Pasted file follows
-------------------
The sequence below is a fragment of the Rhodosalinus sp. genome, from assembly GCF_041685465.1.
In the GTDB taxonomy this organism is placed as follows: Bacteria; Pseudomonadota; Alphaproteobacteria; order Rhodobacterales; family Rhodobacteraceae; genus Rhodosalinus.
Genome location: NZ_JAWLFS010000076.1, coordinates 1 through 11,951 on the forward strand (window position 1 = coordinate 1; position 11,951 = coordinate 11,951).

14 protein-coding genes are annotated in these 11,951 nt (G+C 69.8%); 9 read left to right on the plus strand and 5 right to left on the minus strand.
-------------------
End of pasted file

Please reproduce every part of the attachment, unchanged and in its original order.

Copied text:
The sequence below is a fragment of the Rhodosalinus sp. genome, from assembly GCF_041685465.1.
In the GTDB taxonomy this organism is placed as follows: Bacteria; Pseudomonadota; Alphaproteobacteria; order Rhodobacterales; family Rhodobacteraceae; genus Rhodosalinus.
Genome location: NZ_JAWLFS010000076.1, coordinates 1 through 11,951 on the forward strand (window position 1 = coordinate 1; position 11,951 = coordinate 11,951).

14 protein-coding genes are annotated in these 11,951 nt (G+C 69.8%); 9 read left to right on the plus strand and 5 right to left on the minus strand.